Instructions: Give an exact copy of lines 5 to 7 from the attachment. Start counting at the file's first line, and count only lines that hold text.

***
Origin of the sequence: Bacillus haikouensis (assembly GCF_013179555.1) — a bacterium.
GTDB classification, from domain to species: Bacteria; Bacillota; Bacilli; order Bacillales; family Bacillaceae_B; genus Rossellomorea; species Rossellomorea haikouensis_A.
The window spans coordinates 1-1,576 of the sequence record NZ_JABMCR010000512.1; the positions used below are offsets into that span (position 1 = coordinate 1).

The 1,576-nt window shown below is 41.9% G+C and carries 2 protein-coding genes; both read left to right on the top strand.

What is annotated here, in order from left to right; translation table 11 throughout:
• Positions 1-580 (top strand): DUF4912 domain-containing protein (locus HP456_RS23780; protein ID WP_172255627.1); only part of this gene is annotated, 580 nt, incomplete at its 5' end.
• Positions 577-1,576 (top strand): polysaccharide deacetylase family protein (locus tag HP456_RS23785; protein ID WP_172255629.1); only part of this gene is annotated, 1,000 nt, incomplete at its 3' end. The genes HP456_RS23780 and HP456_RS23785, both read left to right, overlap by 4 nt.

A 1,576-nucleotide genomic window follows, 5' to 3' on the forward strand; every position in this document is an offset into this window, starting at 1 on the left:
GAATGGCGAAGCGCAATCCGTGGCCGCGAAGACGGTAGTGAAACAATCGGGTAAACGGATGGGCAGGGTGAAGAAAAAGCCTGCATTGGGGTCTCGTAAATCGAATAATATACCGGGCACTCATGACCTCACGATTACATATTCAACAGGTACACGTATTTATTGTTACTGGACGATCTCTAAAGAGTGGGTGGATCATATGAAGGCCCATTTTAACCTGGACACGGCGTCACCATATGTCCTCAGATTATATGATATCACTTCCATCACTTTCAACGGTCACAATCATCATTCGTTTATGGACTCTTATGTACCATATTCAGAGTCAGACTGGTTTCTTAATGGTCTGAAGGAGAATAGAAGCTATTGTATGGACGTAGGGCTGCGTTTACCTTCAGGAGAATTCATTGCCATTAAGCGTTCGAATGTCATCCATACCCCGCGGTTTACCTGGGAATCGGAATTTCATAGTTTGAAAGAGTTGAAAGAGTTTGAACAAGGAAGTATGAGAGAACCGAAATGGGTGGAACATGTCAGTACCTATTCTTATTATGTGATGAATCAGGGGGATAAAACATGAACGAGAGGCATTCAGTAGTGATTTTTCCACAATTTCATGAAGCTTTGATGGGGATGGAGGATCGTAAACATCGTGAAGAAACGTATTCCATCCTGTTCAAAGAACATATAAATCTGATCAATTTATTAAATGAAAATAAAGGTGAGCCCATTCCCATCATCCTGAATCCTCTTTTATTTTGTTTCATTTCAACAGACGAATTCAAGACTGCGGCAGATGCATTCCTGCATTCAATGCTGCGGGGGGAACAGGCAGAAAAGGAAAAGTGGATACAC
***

What is annotated here, in order from left to right; translation table 11 throughout:
• Positions 1-580 (top strand): DUF4912 domain-containing protein (locus HP456_RS23780; protein ID WP_172255627.1); only part of this gene is annotated, 580 nt, incomplete at its 5' end.
• Positions 577-1,576 (top strand): polysaccharide deacetylase family protein (locus tag HP456_RS23785; protein ID WP_172255629.1); only part of this gene is annotated, 1,000 nt, incomplete at its 3' end. The genes HP456_RS23780 and HP456_RS23785, both read left to right, overlap by 4 nt.